Some environmental activists at the last meeting were critical of the logic behind the policy as well as the specifics being drafted by staff. “As someone who voted for the SOS ordinance, it was predicated on a lot of science that said that the maximum amount of impervious cover that should be allowed in this area was 15 percent,” said Robert Singleton. “Isn’t this throwing out the basic rationale for the impervious cover limits? You can argue the mitigation land somehow averages it out . . . but 15 percent was meant to be the maximum for a particular area. The science may be better now, but to me this is just a way to buy your way out of impervious cover limits.” Singleton’s criticism was echoed by Pam Thompson, who said she was skeptical of engineered controls for water pollution or any measure that would deviate from the provisions of the SOS ordinance. “I think when you decide to change the only thing that we know that works . . . you can try to mitigate, but the best thing to do is to not build, because the way that you plan to mitigate might not work. Some of us just don’t have any faith in mitigation somewhere else,” she said.

But not all environmental community members are critical of the proposal. Jon Beall with the Save Barton Creek Association said there could be some benefits from the mitigation policy. “I’m seeing some good things here,” he said. Beall also argued that the policy could help improve on the provisions of the SOS ordinance. “There was not a whole lot of science involved in setting that 15 percent,” he said, recalling his experiences on a task force working on a non-degradation proposal in the early 1990s. “It was kind of a political compromise. I’ve never held the ‘holy grail’ of the SOS ordinance to be impervious cover,” he added. “It’s not that we have to defend the ordinance . . . We have to defend water quality.”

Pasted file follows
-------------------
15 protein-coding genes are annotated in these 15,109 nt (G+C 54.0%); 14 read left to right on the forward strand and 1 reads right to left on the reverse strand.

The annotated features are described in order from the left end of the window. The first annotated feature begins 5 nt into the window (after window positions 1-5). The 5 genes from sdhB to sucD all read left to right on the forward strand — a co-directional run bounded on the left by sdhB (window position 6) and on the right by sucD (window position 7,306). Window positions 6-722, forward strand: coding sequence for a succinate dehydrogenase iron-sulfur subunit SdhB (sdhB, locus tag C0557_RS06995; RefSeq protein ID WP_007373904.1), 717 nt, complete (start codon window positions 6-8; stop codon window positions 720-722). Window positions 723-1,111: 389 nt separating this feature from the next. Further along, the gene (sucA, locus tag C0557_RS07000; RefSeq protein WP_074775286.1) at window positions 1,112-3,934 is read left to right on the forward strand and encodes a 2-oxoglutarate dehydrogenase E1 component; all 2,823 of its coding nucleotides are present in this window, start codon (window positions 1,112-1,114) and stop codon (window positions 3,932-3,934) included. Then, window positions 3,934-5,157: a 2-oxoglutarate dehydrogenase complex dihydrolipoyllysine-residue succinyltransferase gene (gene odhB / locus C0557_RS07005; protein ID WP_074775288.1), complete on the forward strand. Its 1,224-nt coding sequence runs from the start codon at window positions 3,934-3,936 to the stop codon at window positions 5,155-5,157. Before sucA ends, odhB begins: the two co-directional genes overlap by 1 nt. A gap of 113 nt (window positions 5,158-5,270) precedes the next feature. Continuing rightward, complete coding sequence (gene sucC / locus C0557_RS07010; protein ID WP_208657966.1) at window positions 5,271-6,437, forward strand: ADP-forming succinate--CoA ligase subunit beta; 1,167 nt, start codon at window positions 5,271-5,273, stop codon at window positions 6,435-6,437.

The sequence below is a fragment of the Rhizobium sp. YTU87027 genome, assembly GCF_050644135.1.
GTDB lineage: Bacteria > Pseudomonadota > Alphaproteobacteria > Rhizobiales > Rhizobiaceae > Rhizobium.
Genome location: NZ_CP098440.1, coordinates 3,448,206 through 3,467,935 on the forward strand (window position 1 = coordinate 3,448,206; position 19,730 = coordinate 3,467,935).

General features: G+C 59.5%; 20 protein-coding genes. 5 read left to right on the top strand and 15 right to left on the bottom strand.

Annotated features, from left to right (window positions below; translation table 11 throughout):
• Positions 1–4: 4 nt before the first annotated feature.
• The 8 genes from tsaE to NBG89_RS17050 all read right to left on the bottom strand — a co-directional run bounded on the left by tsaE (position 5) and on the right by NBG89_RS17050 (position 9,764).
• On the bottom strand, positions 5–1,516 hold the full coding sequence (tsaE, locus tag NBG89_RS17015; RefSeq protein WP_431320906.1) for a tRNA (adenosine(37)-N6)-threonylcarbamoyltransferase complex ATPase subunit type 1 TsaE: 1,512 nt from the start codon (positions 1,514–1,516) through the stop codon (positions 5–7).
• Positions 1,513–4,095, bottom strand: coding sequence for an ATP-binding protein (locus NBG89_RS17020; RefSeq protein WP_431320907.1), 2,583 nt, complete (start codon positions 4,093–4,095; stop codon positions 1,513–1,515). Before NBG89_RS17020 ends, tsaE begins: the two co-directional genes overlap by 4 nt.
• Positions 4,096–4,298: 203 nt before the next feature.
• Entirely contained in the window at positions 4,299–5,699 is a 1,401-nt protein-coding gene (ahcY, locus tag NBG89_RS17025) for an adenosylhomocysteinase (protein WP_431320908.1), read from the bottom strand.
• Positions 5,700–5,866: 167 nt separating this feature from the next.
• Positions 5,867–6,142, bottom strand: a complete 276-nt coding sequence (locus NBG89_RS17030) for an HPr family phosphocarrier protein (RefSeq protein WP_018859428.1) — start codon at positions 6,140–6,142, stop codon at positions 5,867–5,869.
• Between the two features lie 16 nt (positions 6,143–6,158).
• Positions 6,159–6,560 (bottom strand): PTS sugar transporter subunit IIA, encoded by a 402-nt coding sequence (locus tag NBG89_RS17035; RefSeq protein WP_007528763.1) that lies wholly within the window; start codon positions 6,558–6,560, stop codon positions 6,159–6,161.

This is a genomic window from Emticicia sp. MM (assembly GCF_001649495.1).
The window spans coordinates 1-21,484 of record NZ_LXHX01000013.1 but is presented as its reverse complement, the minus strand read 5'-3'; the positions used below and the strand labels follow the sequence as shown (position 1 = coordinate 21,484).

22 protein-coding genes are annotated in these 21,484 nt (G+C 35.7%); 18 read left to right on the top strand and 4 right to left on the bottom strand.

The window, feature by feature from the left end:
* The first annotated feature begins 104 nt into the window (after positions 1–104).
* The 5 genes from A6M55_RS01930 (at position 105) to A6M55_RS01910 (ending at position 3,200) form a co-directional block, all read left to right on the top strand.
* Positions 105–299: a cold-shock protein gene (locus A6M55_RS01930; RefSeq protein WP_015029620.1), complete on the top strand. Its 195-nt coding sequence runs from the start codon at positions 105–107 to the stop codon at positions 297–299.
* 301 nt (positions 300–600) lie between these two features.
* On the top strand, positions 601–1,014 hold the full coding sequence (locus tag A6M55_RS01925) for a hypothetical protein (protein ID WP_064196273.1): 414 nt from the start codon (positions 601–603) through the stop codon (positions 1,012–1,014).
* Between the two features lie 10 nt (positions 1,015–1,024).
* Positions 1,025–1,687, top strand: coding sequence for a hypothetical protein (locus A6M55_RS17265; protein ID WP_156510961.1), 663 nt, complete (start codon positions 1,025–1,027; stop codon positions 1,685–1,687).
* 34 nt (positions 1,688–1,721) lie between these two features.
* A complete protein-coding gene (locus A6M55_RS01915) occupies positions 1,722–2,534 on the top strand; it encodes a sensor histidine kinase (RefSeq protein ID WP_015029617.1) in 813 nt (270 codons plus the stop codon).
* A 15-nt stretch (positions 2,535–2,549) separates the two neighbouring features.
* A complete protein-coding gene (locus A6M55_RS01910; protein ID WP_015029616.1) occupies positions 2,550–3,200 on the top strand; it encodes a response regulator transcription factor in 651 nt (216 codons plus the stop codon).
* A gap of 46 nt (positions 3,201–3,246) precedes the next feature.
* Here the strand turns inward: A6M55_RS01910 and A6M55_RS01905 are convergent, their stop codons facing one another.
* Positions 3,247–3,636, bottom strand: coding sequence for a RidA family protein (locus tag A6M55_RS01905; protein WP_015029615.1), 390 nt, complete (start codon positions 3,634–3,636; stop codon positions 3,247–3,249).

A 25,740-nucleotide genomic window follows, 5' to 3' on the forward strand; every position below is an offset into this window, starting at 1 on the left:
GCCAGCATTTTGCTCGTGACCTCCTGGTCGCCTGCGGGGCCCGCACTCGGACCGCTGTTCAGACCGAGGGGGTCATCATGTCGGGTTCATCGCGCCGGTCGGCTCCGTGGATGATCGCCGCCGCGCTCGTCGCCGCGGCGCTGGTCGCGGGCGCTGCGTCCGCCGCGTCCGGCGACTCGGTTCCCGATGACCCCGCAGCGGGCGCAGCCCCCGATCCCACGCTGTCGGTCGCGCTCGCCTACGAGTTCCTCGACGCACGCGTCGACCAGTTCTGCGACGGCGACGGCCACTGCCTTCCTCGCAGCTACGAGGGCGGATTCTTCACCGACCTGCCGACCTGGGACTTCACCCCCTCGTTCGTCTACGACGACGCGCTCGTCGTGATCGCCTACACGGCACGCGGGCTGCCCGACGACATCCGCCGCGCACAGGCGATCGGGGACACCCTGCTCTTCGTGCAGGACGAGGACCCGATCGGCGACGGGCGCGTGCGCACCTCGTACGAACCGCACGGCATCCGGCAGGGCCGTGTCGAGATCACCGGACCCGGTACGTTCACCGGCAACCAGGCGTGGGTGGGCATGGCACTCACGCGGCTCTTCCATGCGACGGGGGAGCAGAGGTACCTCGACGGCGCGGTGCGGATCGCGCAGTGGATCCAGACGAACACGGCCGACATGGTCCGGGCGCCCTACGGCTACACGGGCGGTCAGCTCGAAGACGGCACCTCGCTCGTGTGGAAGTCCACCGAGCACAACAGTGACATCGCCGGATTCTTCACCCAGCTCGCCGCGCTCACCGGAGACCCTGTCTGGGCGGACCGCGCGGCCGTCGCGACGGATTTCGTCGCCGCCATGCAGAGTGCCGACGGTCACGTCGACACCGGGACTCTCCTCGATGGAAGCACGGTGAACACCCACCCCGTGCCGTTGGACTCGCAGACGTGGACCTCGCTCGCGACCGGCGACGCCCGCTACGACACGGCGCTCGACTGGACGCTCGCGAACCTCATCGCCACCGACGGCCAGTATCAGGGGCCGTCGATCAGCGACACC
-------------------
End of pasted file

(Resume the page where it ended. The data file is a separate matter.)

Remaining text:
WPDR Director Pantalion assured the handful of participants that the guidelines up for discussion were still in the draft stages. They will be presented to the Environmental Board in May before going to the City Council in June. Anyone interested in reviewing the specifics can attend the next public meeting on the proposal on Monday, May 3, at 4pm in Waller Creek Center. The guidelines have also been posted on the city’s Web Site at

UT shuttle drivers reiterate anger at ATC Vancom

Cap Metro drivers will not drive shuttles in case of strike, says Wyatt

University of Texas shuttle bus drivers packed the board meeting of Capital Metro Monday evening to reiterate their complaints about ATC Vancom. Union leaders and their student supporters are ratcheting up their rhetoric against the private company contracted by Capital Metro to provide shuttle bus service on the UT campus, and are continuing their call for Capital Metro put pressure on ATC Vancom to improve its contract offer to the drivers’ union. But officials at the public transit agency are maintaining their position that they cannot interfere in the contract talks between the private company and its employees.

On a related issue, the Capital Metro board approved a one-year extension of the agency’s contract with UT to provide shuttle bus service. That decision received a mixed review from Amalgamated Transit Union Local 1549 Union President Norm Couture. “We are disappointed that UT and Capital Metro did not come to a long-term agreement. A one-year extension is better than no agreement, but how will this affect the UT Shuttle system’s Request for Proposal which is scheduled to be released soon?” Couture said he was pleased, however that board members had discussed the issue of higher pay for UT shuttle drivers during a recent work session, even though no decisions were made. “There are always alternatives when there is a just cause involved,” said Couture, “and paying people well is a just cause.”

Most of the other speakers who took the podium during the Public Communications period of the meeting had much harsher words for the agency. “It seems to me that Capital Metro is trying to wash its hands of its responsibility to these shuttle drivers by saying ‘You don’t work for us’,” said Louis Malfaro, president of the Austin Central Labor Council. He criticized ATC Vancom for dismissing two shuttle bus drivers in recent weeks. Union leaders and student activists have accused the company of firing the workers in retaliation for participating in union-related activities, a charge which the company denies.